Thursday, March 1, 2018

Using Trail Cameras To Pattern Turkeys

It’s probably fair to say that most hunters use trail cameras primarily for deer hunting.  Finding and patterning big bucks, surveying the herd, seeing which bucks survived and monitoring when deer start dropping antlers are all common ways we use our cameras.  Once the horns drop, a lot of guys seem to put the cameras away until August.

Not us, we keep the cameras running and just change our focus to turkeys.  Late winter and early spring is an excellent time to run cameras and you can learn a lot about your local flock in preparation for spring season.  Here are a few ways we use our trail cams to get the drop on our turkeys.
  1. We move our cameras to areas we plan to hunt when the spring season opens.  For us, in northern MO, this means a lot of field corners and edges.  By doing this, we can gauge the times of day that turkeys show up in the fields.  Turkeys can range far and wide, but we seem to notice a cycle to their movements - sometimes we see that birds are showing up every 2nd or 3rd day at roughly the same times. 
  2. We put cameras near known roosting areas.  Where we hunt, this means hanging cameras on logging roads, ridge lines, or open glades inside the timber.  When we get pics of birds in the first or last hour of the day, we assume they are roosting close to the camera location.  Sometimes birds will roost in the same area several days in a row, other times they seem to cycle through roost areas once every few days.  The cameras can even help us figure out which way they go after fly down.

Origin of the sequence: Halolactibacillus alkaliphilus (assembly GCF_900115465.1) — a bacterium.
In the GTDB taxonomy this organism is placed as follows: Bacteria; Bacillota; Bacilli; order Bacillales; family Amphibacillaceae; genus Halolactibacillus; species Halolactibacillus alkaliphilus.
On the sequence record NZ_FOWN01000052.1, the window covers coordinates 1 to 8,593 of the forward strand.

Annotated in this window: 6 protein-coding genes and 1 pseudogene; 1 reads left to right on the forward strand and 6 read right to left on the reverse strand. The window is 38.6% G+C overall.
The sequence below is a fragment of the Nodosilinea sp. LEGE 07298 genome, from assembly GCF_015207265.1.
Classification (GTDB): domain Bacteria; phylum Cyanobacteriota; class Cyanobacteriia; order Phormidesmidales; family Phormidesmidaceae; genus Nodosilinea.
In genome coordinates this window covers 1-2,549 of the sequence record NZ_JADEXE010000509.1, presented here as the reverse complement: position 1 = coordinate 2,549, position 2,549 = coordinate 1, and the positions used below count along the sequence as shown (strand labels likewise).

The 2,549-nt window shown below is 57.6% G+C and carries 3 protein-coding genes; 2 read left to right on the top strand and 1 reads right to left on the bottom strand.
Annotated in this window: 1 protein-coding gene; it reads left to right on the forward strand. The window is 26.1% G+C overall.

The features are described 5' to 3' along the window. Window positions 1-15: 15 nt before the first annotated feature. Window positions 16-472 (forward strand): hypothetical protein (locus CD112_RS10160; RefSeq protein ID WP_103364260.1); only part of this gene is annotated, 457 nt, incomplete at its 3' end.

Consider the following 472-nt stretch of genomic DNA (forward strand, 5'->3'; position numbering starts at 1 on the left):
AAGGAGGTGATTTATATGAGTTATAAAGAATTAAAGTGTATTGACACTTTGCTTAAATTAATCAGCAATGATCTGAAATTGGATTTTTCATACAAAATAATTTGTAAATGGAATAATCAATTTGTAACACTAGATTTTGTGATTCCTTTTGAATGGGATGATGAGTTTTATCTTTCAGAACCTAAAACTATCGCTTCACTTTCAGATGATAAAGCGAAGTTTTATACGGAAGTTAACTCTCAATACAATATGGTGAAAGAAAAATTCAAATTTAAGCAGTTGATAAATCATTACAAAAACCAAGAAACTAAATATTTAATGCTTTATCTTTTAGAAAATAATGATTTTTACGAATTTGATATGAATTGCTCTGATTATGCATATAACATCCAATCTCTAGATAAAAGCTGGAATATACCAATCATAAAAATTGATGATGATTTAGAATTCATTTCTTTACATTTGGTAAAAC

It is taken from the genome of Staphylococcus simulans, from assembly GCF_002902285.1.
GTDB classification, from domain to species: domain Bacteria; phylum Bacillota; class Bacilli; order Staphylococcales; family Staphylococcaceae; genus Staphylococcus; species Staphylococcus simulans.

3. We also try to gauge how weather affects the birds’ movements.  One way we do this is to put cameras in areas protected from the wind such as hollows or leeward slopes.  These are the toughest camera spots to peg and we don’t get as many pics on these cameras as other more predictable spots.  But we always get some really windy days during the spring season and it helps to have some clue where the birds might be in those conditions. 
  4. From trail cam pics we can also see when the flocks seem to break up - we'll go from getting pics with big groups of birds one week to getting pics with small groups or individual hens and toms the next.  As the season progresses it's amazing how few pics we get of the hens - it's like they go underground - in reality this signals to us that they are spending more time on nests.
It’s a little different than deer season but your trail cameras can be a great turkey hunting tool.  We are not really patterning specific birds, but the easiest way to put a big tom gobbler in the logbook is to be where he wants to be, and the trail cameras help us identify those places and times.  Getting a pic full of big tom gobblers at 7:00 am is very useful and gets our blood pumping as much as any big buck pic.

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